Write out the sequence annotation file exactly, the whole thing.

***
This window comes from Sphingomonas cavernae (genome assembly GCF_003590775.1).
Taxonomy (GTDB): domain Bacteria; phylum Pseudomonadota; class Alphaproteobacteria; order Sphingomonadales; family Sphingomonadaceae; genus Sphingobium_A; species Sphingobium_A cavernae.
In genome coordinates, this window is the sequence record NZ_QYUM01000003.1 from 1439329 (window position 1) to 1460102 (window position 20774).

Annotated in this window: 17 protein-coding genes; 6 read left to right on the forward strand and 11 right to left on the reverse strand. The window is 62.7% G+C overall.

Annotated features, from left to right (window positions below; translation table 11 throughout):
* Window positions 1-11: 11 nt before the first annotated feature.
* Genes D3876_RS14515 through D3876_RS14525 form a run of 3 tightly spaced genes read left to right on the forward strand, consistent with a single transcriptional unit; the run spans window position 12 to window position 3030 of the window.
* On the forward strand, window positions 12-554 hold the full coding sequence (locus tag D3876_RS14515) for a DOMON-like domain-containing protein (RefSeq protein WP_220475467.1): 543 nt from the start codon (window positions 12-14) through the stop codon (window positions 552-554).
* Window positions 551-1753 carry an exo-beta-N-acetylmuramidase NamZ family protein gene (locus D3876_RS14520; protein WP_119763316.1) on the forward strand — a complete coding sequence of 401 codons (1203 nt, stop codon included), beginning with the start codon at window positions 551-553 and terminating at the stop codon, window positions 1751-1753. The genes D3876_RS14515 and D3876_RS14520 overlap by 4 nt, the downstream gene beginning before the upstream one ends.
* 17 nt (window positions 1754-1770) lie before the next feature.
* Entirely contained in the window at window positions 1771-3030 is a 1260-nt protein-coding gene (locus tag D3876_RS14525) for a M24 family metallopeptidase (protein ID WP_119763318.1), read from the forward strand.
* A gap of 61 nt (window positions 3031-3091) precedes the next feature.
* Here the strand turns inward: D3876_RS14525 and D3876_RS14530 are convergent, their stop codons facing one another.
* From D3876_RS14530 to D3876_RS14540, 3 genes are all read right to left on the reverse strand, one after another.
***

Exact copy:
This window comes from Sphingomonas cavernae (genome assembly GCF_003590775.1).
Taxonomy (GTDB): domain Bacteria; phylum Pseudomonadota; class Alphaproteobacteria; order Sphingomonadales; family Sphingomonadaceae; genus Sphingobium_A; species Sphingobium_A cavernae.
In genome coordinates, this window is the sequence record NZ_QYUM01000003.1 from 1439329 (window position 1) to 1460102 (window position 20774).

Annotated in this window: 17 protein-coding genes; 6 read left to right on the forward strand and 11 right to left on the reverse strand. The window is 62.7% G+C overall.

Annotated features, from left to right (window positions below; translation table 11 throughout):
* Window positions 1-11: 11 nt before the first annotated feature.
* Genes D3876_RS14515 through D3876_RS14525 form a run of 3 tightly spaced genes read left to right on the forward strand, consistent with a single transcriptional unit; the run spans window position 12 to window position 3030 of the window.
* On the forward strand, window positions 12-554 hold the full coding sequence (locus tag D3876_RS14515) for a DOMON-like domain-containing protein (RefSeq protein WP_220475467.1): 543 nt from the start codon (window positions 12-14) through the stop codon (window positions 552-554).
* Window positions 551-1753 carry an exo-beta-N-acetylmuramidase NamZ family protein gene (locus D3876_RS14520; protein WP_119763316.1) on the forward strand — a complete coding sequence of 401 codons (1203 nt, stop codon included), beginning with the start codon at window positions 551-553 and terminating at the stop codon, window positions 1751-1753. The genes D3876_RS14515 and D3876_RS14520 overlap by 4 nt, the downstream gene beginning before the upstream one ends.
* 17 nt (window positions 1754-1770) lie before the next feature.
* Entirely contained in the window at window positions 1771-3030 is a 1260-nt protein-coding gene (locus tag D3876_RS14525) for a M24 family metallopeptidase (protein ID WP_119763318.1), read from the forward strand.
* A gap of 61 nt (window positions 3031-3091) precedes the next feature.
* Here the strand turns inward: D3876_RS14525 and D3876_RS14530 are convergent, their stop codons facing one another.
* From D3876_RS14530 to D3876_RS14540, 3 genes are all read right to left on the reverse strand, one after another.